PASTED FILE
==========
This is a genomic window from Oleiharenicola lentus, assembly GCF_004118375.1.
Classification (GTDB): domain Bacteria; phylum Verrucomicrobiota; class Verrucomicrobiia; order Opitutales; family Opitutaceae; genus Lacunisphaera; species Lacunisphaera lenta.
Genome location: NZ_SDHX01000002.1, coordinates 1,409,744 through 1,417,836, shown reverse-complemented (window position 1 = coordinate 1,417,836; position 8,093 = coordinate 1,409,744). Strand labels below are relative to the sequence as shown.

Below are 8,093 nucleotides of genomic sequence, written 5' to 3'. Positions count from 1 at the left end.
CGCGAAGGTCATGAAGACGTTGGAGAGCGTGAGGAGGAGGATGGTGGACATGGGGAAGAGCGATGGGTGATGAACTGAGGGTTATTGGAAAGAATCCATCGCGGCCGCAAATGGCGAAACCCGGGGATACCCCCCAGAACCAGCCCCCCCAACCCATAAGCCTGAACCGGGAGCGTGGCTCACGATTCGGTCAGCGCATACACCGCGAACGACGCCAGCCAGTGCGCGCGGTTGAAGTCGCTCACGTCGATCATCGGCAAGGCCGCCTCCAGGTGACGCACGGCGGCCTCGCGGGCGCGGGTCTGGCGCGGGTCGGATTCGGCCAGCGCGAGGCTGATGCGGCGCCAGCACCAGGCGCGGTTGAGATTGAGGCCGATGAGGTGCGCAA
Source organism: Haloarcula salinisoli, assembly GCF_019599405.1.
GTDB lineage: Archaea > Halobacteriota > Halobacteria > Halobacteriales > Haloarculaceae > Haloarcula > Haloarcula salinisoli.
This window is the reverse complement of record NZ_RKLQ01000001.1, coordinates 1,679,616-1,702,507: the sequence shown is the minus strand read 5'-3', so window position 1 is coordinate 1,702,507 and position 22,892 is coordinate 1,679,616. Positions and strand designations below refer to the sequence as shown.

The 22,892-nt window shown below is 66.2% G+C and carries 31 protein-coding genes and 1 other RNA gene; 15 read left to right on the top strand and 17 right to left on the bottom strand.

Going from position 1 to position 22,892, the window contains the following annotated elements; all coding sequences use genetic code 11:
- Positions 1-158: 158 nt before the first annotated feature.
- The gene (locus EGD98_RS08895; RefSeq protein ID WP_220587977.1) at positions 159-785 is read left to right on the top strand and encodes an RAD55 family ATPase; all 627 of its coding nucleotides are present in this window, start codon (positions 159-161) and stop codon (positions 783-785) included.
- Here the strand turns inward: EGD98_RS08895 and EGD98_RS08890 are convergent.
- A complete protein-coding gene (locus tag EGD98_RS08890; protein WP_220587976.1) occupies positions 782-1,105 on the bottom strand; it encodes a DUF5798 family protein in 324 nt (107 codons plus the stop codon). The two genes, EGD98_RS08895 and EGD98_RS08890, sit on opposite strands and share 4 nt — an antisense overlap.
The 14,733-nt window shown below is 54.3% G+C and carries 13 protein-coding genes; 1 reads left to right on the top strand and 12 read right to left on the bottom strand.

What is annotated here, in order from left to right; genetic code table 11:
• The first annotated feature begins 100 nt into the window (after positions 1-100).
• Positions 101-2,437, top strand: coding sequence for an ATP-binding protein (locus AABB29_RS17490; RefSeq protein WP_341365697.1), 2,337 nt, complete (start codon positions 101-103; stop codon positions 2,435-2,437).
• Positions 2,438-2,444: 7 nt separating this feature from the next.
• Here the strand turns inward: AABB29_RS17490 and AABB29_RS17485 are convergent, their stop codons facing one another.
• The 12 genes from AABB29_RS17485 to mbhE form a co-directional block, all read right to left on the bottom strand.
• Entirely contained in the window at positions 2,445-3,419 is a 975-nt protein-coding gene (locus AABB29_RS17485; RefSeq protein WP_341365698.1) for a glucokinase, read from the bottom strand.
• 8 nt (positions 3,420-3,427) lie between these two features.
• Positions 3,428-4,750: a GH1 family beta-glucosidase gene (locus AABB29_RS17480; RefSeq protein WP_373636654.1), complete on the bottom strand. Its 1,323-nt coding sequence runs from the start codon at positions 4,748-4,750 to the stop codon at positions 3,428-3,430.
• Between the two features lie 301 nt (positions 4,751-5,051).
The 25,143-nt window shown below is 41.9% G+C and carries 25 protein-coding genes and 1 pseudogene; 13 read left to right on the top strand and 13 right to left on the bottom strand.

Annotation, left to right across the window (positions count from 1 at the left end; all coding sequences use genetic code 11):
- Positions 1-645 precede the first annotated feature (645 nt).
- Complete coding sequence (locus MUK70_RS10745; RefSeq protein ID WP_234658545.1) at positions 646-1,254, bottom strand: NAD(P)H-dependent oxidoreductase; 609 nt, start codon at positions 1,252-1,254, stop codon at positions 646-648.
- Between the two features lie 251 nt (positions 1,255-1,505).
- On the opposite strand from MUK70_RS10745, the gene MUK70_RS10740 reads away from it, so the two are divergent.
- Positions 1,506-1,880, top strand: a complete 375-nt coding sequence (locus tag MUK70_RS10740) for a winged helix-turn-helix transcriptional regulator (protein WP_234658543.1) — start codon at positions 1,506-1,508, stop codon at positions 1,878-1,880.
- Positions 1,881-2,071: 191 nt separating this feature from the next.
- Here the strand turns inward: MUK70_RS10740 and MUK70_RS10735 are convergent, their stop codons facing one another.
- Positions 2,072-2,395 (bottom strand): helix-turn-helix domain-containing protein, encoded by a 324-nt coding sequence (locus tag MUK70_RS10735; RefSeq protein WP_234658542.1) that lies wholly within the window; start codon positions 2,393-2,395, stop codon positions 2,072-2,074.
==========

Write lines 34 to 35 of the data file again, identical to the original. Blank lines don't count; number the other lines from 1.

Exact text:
- Here the strand turns inward: MUK70_RS10740 and MUK70_RS10735 are convergent, their stop codons facing one another.
- Positions 2,072-2,395 (bottom strand): helix-turn-helix domain-containing protein, encoded by a 324-nt coding sequence (locus tag MUK70_RS10735; RefSeq protein WP_234658542.1) that lies wholly within the window; start codon positions 2,393-2,395, stop codon positions 2,072-2,074.